Literary movements, like political, religious, and artistic movements, generally arise as a reaction against the immediate tradition. So if we want to understand the nature of Imagism’s demands, we need to consider for a moment what they disliked about the poetry considered at the time acceptable. I am going to use a very misleading term for this tradition, but I want to link our study of Imagism to the poetry we have already studied in this program. So I’m going to use the label “Wordsworthian Decadence” to characterize the kind of poetry from the immediate tradition which the Imagists despised. With this label I do not mean to impugn Wordsworth, who had died about sixty years earlier (although the Imagists held no particularly high opinion of his style); I refer instead to the tradition inspired largely by his lyric emphasis on the meditative reflections of a solitary speaker often drawing on the imagery of nature.
For the Imagists the Wordsworthian style had become decadent-mushy, rhythmically inert, predictable in its imagery, and emotionally dishonest-it had turned poetry from something vital into something merely decorative. However passionate and innovative Wordsworth’s own best poetry had been, by the end of the century the tradition of meditative lyric had lost its vitality, degenerating into subjective posturing often wrapped in the cloudiness of nostalgia or dreams and presented in a flaccid language. Even the best of them, Yeats, Pound characterized as “already a sort of great dim figure with its associations set in the past” (Letter to Harriet Monroe, 30 March 1913).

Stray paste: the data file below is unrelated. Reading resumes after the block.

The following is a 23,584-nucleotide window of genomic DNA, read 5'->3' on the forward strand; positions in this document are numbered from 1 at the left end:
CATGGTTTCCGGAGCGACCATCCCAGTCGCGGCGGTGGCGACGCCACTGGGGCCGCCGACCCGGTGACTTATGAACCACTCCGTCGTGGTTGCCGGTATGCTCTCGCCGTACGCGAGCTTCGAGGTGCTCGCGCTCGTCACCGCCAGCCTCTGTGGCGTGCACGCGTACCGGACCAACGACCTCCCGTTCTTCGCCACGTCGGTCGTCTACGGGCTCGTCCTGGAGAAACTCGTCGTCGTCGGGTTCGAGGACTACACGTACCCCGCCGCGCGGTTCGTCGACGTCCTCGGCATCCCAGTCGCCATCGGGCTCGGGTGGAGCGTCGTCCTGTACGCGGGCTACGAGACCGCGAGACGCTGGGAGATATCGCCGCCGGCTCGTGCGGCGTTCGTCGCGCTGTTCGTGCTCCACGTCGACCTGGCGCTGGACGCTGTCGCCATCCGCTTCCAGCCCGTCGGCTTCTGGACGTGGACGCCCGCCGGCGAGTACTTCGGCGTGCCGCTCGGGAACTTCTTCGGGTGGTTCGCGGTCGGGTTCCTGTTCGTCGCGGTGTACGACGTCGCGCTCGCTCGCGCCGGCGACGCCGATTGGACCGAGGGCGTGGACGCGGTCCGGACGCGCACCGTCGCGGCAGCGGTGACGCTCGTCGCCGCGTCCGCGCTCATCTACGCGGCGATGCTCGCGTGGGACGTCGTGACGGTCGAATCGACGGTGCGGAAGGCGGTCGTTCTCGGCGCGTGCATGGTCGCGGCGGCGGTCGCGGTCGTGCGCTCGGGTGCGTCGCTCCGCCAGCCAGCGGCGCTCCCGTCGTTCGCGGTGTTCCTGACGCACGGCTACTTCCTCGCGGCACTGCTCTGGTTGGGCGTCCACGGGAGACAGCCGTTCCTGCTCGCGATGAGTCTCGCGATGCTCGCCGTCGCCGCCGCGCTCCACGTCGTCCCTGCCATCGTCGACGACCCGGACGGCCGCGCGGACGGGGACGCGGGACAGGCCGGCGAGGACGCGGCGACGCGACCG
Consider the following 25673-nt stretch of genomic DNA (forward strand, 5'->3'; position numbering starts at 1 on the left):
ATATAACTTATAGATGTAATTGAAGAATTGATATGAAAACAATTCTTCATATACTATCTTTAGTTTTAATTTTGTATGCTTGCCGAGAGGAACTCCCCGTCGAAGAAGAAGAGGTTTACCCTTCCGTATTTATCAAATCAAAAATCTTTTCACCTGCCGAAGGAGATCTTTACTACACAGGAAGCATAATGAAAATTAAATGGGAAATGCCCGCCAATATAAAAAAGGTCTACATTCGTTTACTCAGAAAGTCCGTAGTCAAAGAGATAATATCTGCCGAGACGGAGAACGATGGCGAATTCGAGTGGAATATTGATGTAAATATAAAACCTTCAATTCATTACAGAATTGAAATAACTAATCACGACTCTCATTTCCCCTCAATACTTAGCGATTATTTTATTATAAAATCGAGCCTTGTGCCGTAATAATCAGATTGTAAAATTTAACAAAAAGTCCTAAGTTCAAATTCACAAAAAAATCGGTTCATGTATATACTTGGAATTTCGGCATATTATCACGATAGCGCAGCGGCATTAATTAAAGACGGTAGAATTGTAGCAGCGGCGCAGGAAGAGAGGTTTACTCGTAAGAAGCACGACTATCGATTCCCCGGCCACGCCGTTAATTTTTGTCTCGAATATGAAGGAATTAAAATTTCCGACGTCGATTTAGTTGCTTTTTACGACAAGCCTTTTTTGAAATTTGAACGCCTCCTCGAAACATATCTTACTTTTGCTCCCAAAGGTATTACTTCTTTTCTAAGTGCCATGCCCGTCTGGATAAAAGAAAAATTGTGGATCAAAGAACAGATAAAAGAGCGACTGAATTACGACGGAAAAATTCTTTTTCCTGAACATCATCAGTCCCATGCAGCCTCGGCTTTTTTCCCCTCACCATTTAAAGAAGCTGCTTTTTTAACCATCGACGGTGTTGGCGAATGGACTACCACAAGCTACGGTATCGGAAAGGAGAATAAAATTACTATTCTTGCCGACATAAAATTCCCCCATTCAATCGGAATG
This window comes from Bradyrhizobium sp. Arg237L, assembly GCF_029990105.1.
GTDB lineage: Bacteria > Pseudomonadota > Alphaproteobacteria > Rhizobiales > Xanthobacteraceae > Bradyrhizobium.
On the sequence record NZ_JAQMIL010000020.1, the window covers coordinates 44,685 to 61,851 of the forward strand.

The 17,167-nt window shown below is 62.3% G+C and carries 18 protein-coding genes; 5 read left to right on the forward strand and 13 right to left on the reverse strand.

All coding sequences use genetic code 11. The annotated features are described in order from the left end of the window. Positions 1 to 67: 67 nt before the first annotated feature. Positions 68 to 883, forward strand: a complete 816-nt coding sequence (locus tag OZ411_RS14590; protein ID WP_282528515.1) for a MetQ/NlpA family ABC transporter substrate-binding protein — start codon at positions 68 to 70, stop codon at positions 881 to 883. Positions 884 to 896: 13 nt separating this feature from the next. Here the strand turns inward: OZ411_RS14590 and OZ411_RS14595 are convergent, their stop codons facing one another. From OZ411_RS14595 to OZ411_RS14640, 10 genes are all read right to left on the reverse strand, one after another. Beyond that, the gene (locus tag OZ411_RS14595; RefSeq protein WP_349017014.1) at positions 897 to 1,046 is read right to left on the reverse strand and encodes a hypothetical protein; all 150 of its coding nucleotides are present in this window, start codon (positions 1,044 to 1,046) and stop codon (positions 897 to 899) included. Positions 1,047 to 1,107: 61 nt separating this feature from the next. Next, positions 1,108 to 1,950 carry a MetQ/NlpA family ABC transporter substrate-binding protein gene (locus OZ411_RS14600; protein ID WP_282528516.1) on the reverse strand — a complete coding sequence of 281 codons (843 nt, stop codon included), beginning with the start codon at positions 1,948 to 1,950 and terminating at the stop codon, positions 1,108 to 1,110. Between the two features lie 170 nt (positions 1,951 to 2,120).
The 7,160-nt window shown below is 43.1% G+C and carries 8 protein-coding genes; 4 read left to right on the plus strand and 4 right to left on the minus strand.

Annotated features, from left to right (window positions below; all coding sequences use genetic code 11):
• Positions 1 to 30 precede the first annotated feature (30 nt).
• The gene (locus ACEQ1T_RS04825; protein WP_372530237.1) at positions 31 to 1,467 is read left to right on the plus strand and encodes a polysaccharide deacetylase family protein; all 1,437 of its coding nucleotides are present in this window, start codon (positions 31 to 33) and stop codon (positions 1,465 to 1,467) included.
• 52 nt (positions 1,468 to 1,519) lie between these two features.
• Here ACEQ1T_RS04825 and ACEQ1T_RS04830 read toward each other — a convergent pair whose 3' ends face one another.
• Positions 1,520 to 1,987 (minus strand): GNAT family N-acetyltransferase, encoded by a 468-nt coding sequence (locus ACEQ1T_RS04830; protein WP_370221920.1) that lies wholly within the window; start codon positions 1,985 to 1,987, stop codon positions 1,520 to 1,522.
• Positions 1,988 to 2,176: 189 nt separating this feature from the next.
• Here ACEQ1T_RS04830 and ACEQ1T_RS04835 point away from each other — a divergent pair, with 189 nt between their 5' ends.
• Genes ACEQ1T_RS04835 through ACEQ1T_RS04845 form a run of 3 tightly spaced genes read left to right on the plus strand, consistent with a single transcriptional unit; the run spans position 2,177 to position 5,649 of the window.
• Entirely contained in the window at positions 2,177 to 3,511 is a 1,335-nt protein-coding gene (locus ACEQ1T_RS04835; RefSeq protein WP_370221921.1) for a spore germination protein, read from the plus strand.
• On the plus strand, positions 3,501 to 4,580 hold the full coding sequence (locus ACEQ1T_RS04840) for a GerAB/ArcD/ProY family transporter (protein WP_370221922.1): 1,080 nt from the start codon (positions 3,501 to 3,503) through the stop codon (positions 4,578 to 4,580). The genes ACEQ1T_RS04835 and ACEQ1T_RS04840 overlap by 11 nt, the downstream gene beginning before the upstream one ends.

To illustrate this point, let me consider for a moment the following example from a particularly popular poet then and for many years later (Pound does not use this example and it is not part of his immediate tradition, but it will serve to illustrate some of the characteristics of what his movement objected to under the rubric of what I am calling Wordsworthian decadence):
My heart faints in me for the distant sea.
The roar of London is the roar of ire
The lion utters in his old desire
For Libya out of dim captivity.
The long bright silver of Cheapside I see,
Her gilded weathercocks on roof and spire
Exulting eastward in the western fire;
All things recall one heart-sick memory:--
Ever the rustle of the advancing foam,
The surges’ desolate thunder, and the cry
As of some lone babe in the whispering sky;
Ever I peer into the restless gloom
To where a ship clad dim and loftily
Looms steadfast in the wonder of her home.
Walter de la Mare
What’s wrong with this? It seems a relatively pleasant poem, the evocation of a mood we can respond to presented in a style we are immediately familiar with. Well, for a start, the Imagists would insist, the poem is emotional fakery, in the sense that there is nothing sharp, focused, passionate about it. Everything about it is fuzzy and predictable: the imprecise imagery (relying upon a conventional vocabulary designed to evoke an “atmosphere” of significance but with no clarity--”faints,” “dim,” “heart-sick,” “desolate,” “lone,” “whispering,” and so on), the iambic regularity, the predicable rhymes--in short, the overwhelming conventionality. For them, this style is the poetic equivalent of what we call Muzak.